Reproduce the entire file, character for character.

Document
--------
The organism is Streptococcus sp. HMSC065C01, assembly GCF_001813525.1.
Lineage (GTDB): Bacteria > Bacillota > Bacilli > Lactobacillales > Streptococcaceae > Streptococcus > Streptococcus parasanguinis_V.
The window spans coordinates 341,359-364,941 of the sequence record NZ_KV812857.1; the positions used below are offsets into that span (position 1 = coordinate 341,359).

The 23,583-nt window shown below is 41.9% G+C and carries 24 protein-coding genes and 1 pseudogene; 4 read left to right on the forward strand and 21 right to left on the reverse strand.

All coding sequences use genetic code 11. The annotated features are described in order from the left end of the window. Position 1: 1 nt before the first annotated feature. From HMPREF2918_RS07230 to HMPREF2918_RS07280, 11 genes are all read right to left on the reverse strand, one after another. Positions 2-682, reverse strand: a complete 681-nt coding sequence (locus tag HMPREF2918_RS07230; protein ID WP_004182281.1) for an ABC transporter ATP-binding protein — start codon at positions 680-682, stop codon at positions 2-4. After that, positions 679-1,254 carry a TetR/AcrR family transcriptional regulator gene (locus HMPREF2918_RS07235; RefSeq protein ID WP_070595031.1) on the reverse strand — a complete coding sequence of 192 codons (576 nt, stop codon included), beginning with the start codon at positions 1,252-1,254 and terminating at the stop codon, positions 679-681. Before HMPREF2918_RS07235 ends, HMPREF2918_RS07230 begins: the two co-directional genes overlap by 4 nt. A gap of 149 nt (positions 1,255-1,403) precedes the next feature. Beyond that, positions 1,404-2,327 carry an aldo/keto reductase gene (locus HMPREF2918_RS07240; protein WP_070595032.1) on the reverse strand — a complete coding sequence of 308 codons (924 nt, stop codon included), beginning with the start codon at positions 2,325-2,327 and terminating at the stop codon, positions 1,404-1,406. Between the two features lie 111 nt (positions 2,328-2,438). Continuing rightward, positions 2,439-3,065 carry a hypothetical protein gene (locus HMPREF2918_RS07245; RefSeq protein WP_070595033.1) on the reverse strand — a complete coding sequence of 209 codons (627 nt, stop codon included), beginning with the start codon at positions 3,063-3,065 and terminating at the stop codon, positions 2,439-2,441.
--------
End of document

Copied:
The organism is Streptococcus sp. HMSC065C01, assembly GCF_001813525.1.
Lineage (GTDB): Bacteria > Bacillota > Bacilli > Lactobacillales > Streptococcaceae > Streptococcus > Streptococcus parasanguinis_V.
The window spans coordinates 341,359-364,941 of the sequence record NZ_KV812857.1; the positions used below are offsets into that span (position 1 = coordinate 341,359).

The 23,583-nt window shown below is 41.9% G+C and carries 24 protein-coding genes and 1 pseudogene; 4 read left to right on the forward strand and 21 right to left on the reverse strand.

All coding sequences use genetic code 11. The annotated features are described in order from the left end of the window. Position 1: 1 nt before the first annotated feature. From HMPREF2918_RS07230 to HMPREF2918_RS07280, 11 genes are all read right to left on the reverse strand, one after another. Positions 2-682, reverse strand: a complete 681-nt coding sequence (locus tag HMPREF2918_RS07230; protein ID WP_004182281.1) for an ABC transporter ATP-binding protein — start codon at positions 680-682, stop codon at positions 2-4. After that, positions 679-1,254 carry a TetR/AcrR family transcriptional regulator gene (locus HMPREF2918_RS07235; RefSeq protein ID WP_070595031.1) on the reverse strand — a complete coding sequence of 192 codons (576 nt, stop codon included), beginning with the start codon at positions 1,252-1,254 and terminating at the stop codon, positions 679-681. Before HMPREF2918_RS07235 ends, HMPREF2918_RS07230 begins: the two co-directional genes overlap by 4 nt. A gap of 149 nt (positions 1,255-1,403) precedes the next feature. Beyond that, positions 1,404-2,327 carry an aldo/keto reductase gene (locus HMPREF2918_RS07240; protein WP_070595032.1) on the reverse strand — a complete coding sequence of 308 codons (924 nt, stop codon included), beginning with the start codon at positions 2,325-2,327 and terminating at the stop codon, positions 1,404-1,406. Between the two features lie 111 nt (positions 2,328-2,438). Continuing rightward, positions 2,439-3,065 carry a hypothetical protein gene (locus HMPREF2918_RS07245; RefSeq protein WP_070595033.1) on the reverse strand — a complete coding sequence of 209 codons (627 nt, stop codon included), beginning with the start codon at positions 3,063-3,065 and terminating at the stop codon, positions 2,439-2,441.